Tehran has been carefully planning to circumvent the new round of US sanctions against Iran, the Islamic Republic's First Vice-President Eshaq Jahangiri said.
The First Vice-President pointed to Washington’s recently-unveiled list of Specially Designated Nationals and Blocked Persons (SDN List) and said the country has plans to deal with the new sanctions.
“I cannot lie and say that sanctions have no effect on the country. We will do all we can to reduce the effects of the sanctions on the country’s economy," Tasnim cited Jahangiri as saying.
He further called on all Iranian industrialists to work together to increase the production of goods in a bid to cut the country’s reliance on other countries.
Iranian Foreign Minister Mohammad Javad Zarif has mocked the Trump administration following the imposition of new US sanctions against his country, pointing out that the new "toughest sanctions regime ever" ended up targeting an Iranian bank which closed six years ago, along with an oil tanker which sank off China earlier this year.
Yesterday, the United States restored sanctions targeting Iran’s oil, banking and transport sectors and threatened more action to stop what Washington called its “outlaw” policies. The measures are part of a wider effort by U.S. President Donald Trump to curb Tehran’s missile and nuclear programmes and diminish the Islamic Republic’s influence in the Middle East.
Trump’s moves target Iran’s oil exports, as well as its financial sector, essentially making 50 Iranian banks and their subsidiaries off limits to foreign banks on pain of losing access to the U.S. financial system.
The senior research fellow of the Department of Near and Middle East at the Institute for Oriental Studies of the Russian Academy of Sciences, Lana Ravandi-Fadai, speaking to Vestnik Kavkaza, noted that the sanctions, despite all the waivers have already affected the Iranian economy. "As early as Monday, common goods became much more expensive, and before the sanctions, the sale of apartments stopped. The situation in the country is extremely difficult. Of course, the Iranians will look for ways out. Some large Russian companies left the Iranian business right before the new sanctions, but others entered the market. I think we will still help the Iranians at the political and economic levels," she said.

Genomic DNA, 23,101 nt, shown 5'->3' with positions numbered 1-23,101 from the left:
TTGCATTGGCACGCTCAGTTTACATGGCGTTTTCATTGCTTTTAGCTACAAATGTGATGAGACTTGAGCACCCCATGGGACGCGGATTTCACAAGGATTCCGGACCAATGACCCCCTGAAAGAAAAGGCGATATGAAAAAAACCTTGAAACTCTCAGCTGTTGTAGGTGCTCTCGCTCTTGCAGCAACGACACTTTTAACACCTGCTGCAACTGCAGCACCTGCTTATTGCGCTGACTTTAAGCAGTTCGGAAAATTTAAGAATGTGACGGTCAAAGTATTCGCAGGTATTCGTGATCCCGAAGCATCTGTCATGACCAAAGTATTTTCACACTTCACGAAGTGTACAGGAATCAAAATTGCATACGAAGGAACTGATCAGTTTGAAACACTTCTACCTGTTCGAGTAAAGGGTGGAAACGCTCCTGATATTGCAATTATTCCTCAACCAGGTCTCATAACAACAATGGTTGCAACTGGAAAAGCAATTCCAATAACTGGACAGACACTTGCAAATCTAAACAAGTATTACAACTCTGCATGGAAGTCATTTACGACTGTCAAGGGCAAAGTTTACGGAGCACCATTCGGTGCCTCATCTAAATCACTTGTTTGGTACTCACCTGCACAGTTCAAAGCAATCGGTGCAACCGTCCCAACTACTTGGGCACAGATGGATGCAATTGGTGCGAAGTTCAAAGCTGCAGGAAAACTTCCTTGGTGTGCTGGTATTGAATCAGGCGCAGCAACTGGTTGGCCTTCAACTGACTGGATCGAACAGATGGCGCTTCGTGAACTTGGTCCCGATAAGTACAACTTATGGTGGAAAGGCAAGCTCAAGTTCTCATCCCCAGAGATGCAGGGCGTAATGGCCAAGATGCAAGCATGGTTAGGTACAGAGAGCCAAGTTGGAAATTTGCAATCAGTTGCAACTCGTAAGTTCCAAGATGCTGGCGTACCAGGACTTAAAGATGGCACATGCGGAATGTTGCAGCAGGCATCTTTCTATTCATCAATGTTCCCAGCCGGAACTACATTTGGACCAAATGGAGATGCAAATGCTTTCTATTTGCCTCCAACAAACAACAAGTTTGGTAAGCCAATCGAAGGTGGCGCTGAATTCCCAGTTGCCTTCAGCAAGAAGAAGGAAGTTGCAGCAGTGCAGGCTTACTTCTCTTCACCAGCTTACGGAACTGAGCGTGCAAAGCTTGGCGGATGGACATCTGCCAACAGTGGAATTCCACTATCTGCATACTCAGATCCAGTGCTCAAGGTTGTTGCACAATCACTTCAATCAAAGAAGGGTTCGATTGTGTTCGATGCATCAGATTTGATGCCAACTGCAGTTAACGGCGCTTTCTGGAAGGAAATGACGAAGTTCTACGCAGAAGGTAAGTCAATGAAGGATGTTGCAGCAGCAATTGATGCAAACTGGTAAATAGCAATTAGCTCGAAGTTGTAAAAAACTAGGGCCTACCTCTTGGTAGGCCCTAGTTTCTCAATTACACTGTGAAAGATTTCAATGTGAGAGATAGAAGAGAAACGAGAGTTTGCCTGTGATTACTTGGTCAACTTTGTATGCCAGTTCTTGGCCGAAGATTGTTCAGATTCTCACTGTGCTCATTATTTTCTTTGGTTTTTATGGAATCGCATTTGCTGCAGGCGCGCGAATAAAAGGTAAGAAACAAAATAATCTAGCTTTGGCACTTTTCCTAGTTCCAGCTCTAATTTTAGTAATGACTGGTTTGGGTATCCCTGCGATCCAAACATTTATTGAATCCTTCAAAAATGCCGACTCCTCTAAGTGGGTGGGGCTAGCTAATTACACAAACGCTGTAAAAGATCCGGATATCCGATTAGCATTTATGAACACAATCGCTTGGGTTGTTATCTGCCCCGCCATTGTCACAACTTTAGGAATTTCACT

The orientalist stressed that modern Iran will not give up the Islamic power - negotiations can be conducted only on the correction of the republic’s foreign policy strategies. "As for the plan to neutralize the sanctions, it is most likely related to cooperation with Iran’s closest partners - Turkey, Russia and China. I do not think it will be easy for Iranians to abandon Syria, because a lot has been invested in Syria. The situation is difficult, there are many dissatisfied, but the problems that the Iranian people is facing will rally it, not divide it,” Lana Ravandi-Fadai expressed confidence.
The deputy head of the Council of the Russian Diplomats Association, Andrey Baklanov, drew attention to the nature of the exceptions to the sanctions made by Washington. "Exceptions are made mainly for those states with which the U.S. has some gentlemanly agreements. In general, this package is markedly hostile for Iran, although to a large extent all this hostility is addressed not to Tehran, but to public opinion within the United States, which continues to indulge the strictest assessments regarding Iran by inertia," he said.
At the same time, Iran has enough experience to survive under the new sanctions. "Sanctions is not a new thing for Iran. I've been to Iran and I remember conversations with my Iranian colleagues - they were seriously working at the level of the expert community, politicians and interacting with people in other countries to deal with the sanctions. I think they have a whole reserve program of reaction to the current American sanctions pressure, ” Andrei Baklanov concluded.